Take into consideration the time you have to look after its well-being. Think about who its primary caregiver should be. Ideally, that person should live close enough to work so that he or she can come home during lunch to check on it.

3. Exposure to dogs

You may love dogs, but have family members(particularly children) who are new to them. Remember that you’ll have to spend time introducing the new puppy to your family and its routines.

4. Budget

Crossbreeds are typically more expensive than purebred dogs. Get your Goldendoodle from a responsible breeder. A pet store is an inappropriate place to get a Goldendoodle puppy. These stores purchase puppies at low prices and sell them at huge profits.

5. Choose the right breeder

Buy your Goldendoodle from a responsible breeder. Choose an experienced breeder who can tell you all you need to know about your Goldendoodle.

The right breeder would have brought his Goldendoodle puppies for their vaccinations. He should also know everything about raising a Goldendoodle. Also, he should have bred the puppies in hygienic conditions.

6. Observe the puppy

Goldendoodles are typically intelligent, playful and good-natured. When picking from a litter of puppies, notice how they behave. You’ll find out if a particular puppy is dominant or submissive to its littermates.

7. Cradle and lift the puppy

Another way to assess a puppy’s personality is to cradle and lift it. The more responsive it is to handling, the better. You’ll be able to gauge how obedient it will be.

The Goldendoodle’s well-bred looks

The Goldendoodle’s appearance may surprise you because breeding possibilities are many.

First generation Goldendoodles vary in looks. Some Goldendoodles are stocky, while others are lanky. They may have wavy or straight hair, depending on which parent they take after. They will have wavy hair if their poodle genes are dominant. As breeders cross Goldendoodles with each other, they take on recognisable traits. In general, Goldendoodles are medium-sized and have wavy coats.

1. Size

Because Goldies can breed with any of the three sizes of Poodles, they have a wide range of heights. A standard size Goldendoodle is over 21 inches tall and weighs over 50 lbs. Its miniature counterpart is between 17 and 21 inches tall. This medium-sized fellow weighs between 35 and 50 pounds. The petite Goldendoodle is only about 14 inches in height and weighs less than 25 lbs.

2. Coat

Goldendoodles usually come in cream, gold, chocolate, red, black, brown, sable and grey colours. Some of them have parti-coloured coats.

Coat length and density may vary, depending on the parent they take after. Some have straight hairs like a Retriever’s, while others have thick, curly ones like a Poodle’s. Most have wavy ones because they have a balance of both genes.

Most Goldendoodles have low to non-shedding coats. Of course, this varies from one dog to another. They have less dander than other dogs, so their grooming requirements are minimal- regular bathing, nail trimming, and fur trimming.

3. Eyes and Nose

Some Goldendoodles may have blue eyes like that Poodle parents, while others may have brown eyes. Their noses may be brown or black.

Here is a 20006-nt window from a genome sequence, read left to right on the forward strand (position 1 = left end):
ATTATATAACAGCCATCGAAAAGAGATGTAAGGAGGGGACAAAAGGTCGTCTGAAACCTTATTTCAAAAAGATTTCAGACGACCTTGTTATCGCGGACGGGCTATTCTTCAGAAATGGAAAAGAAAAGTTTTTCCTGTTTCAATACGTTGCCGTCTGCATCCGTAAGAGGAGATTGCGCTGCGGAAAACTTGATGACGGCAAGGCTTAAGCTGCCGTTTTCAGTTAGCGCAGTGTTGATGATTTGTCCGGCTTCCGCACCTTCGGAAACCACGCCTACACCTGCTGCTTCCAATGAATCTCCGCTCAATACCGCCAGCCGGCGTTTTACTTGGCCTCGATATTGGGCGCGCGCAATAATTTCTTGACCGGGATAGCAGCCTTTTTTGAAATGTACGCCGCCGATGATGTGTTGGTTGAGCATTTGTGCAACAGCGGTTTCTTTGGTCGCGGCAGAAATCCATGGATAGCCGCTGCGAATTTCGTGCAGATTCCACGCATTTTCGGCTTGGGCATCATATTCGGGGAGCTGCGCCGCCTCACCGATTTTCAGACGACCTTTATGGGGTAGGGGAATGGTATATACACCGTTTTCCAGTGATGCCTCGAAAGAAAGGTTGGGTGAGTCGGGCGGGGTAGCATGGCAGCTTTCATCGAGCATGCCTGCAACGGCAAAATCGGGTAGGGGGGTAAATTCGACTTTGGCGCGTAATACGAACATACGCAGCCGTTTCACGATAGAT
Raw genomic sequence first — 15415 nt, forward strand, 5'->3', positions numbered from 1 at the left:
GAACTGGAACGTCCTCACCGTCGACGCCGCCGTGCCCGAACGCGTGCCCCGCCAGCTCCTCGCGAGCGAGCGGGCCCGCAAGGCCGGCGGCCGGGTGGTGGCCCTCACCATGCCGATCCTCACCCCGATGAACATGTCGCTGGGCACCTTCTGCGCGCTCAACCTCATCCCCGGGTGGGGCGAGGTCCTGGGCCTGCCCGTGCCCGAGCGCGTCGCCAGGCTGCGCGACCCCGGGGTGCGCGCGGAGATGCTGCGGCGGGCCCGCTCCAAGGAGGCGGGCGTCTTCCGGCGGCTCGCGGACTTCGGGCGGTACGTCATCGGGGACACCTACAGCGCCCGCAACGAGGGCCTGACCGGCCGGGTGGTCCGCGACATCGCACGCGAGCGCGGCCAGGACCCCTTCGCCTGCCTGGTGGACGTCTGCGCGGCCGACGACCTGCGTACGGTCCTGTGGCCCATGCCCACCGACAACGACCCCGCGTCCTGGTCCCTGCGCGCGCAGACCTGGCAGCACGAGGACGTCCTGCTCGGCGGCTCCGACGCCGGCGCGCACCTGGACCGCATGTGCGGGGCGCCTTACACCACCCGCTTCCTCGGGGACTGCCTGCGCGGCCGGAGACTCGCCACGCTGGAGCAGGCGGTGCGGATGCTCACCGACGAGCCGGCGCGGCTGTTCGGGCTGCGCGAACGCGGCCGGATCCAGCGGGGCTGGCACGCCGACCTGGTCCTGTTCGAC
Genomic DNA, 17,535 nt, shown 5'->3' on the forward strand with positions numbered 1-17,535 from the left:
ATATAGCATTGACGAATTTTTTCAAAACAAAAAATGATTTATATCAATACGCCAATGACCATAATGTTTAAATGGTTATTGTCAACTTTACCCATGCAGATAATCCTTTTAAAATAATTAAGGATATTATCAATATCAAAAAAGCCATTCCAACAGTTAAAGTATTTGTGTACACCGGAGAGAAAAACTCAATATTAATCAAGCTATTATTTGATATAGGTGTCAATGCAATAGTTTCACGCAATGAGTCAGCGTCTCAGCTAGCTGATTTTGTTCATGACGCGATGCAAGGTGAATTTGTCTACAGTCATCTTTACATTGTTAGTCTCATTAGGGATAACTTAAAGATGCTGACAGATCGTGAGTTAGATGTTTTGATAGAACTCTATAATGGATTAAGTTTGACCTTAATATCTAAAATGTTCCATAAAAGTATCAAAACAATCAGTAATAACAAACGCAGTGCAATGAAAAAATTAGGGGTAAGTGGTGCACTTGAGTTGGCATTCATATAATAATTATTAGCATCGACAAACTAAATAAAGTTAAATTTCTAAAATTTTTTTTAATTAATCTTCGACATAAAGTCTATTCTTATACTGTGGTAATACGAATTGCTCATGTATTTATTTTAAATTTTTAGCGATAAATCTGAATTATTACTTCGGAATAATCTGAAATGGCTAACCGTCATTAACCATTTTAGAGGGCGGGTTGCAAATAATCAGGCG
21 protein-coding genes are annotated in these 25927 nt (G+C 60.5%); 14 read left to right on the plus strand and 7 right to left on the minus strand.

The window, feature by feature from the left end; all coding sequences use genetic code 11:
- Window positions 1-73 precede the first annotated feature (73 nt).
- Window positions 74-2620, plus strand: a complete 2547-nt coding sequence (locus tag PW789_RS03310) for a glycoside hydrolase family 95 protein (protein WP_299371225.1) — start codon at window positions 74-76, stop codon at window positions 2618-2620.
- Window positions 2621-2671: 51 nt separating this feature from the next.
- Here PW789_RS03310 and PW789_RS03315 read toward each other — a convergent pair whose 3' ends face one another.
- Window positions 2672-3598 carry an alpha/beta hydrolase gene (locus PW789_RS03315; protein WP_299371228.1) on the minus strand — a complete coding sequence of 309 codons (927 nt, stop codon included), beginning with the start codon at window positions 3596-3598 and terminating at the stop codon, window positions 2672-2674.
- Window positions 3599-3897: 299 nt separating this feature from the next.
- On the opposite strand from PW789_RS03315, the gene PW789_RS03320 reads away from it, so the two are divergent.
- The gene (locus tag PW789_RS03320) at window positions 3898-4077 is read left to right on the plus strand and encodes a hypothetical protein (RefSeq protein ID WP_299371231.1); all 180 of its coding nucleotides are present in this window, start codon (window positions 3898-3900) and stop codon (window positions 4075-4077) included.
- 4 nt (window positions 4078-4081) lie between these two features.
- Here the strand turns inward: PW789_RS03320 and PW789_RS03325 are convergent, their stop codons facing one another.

Goldendoodle Temperament

Most Goldendoodles are pleasant and accepting of strangers. A Goldendoodle will take every person as a friend. Goldendoodles are extroverted and extremely playful. You can look forward to playing tug of war and other fun games with it.

1. Loyal

First of all, a Goldendoodle is a faithful companion. It will bark to alert its owner to strangers at the door. However, it doesn’t do so excessively.

This fellow is reliable and makes an excellent therapy pet. Its cheerful, gentle nature makes it a joy to be around.

2. Adaptability

Goldendoodles are relatively large dogs that need sufficient space. They do well in yards where they can run about freely. This dog is not for you if you’re looking for one that you can keep in your apartment.

3. Ownership level

Goldendoodles are low maintenance; their coats are wavy but don’t need as much attention as their Poodle parents’. They are also even-tempered and controllable. As such, they suit novice owners.

4. Sensitivity

Like its poodle parent, the Goldendoodle is intelligent, both mentally and emotionally. A Goldendoodle is usually a leader when forming friendships with other dogs.

Don’t be surprised to see your Goldendoodle letting other pets sniff him freely. While this is a thumbs up for its social skills, do be aware of it becoming too friendly. Control its excitement and make sure that it does not interact with unsterilized dogs.

5. Independence

You can leave your Goldendoodle alone while you are at work. It can occupy itself for a while but don’t stay away for too long, lest it develops separation anxiety.

It may get into mischief if it misses you. Keep it occupied with chew toys. If you keep it in a yard, restrict it to a section where it can spend its time digging.

6. Tolerates the cold

The Goldendoodle’s ability to cope with cold weather conditions depends on the thickness of its coat. Most can tolerate the cold well but need to put on sweaters if it’s extreme.

7. Friendliness

This dog is extremely affectionate with its family. You’ll find it greeting you at the door when you get home from work. It’s the perfect dog for children and is tolerant when teased.